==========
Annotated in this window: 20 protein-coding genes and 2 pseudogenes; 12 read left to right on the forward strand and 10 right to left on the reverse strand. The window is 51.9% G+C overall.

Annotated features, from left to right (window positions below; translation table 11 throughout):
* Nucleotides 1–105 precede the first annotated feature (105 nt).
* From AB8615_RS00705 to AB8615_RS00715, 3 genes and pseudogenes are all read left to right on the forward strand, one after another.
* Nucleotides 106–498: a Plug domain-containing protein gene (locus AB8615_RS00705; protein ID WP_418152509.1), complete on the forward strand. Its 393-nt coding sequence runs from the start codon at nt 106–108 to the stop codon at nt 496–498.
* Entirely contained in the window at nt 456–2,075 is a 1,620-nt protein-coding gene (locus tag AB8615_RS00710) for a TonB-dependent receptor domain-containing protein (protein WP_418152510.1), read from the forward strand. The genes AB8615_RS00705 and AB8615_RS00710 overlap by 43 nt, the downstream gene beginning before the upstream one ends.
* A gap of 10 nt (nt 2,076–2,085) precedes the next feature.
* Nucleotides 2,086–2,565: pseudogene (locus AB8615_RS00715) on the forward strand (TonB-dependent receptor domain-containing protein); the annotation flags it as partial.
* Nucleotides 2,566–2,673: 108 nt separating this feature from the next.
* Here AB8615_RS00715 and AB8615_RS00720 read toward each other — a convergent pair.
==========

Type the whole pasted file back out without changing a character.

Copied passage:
Annotated in this window: 20 protein-coding genes and 2 pseudogenes; 12 read left to right on the forward strand and 10 right to left on the reverse strand. The window is 51.9% G+C overall.

Annotated features, from left to right (window positions below; translation table 11 throughout):
* Nucleotides 1–105 precede the first annotated feature (105 nt).
* From AB8615_RS00705 to AB8615_RS00715, 3 genes and pseudogenes are all read left to right on the forward strand, one after another.
* Nucleotides 106–498: a Plug domain-containing protein gene (locus AB8615_RS00705; protein ID WP_418152509.1), complete on the forward strand. Its 393-nt coding sequence runs from the start codon at nt 106–108 to the stop codon at nt 496–498.
* Entirely contained in the window at nt 456–2,075 is a 1,620-nt protein-coding gene (locus tag AB8615_RS00710) for a TonB-dependent receptor domain-containing protein (protein WP_418152510.1), read from the forward strand. The genes AB8615_RS00705 and AB8615_RS00710 overlap by 43 nt, the downstream gene beginning before the upstream one ends.
* A gap of 10 nt (nt 2,076–2,085) precedes the next feature.
* Nucleotides 2,086–2,565: pseudogene (locus AB8615_RS00715) on the forward strand (TonB-dependent receptor domain-containing protein); the annotation flags it as partial.
* Nucleotides 2,566–2,673: 108 nt separating this feature from the next.
* Here AB8615_RS00715 and AB8615_RS00720 read toward each other — a convergent pair.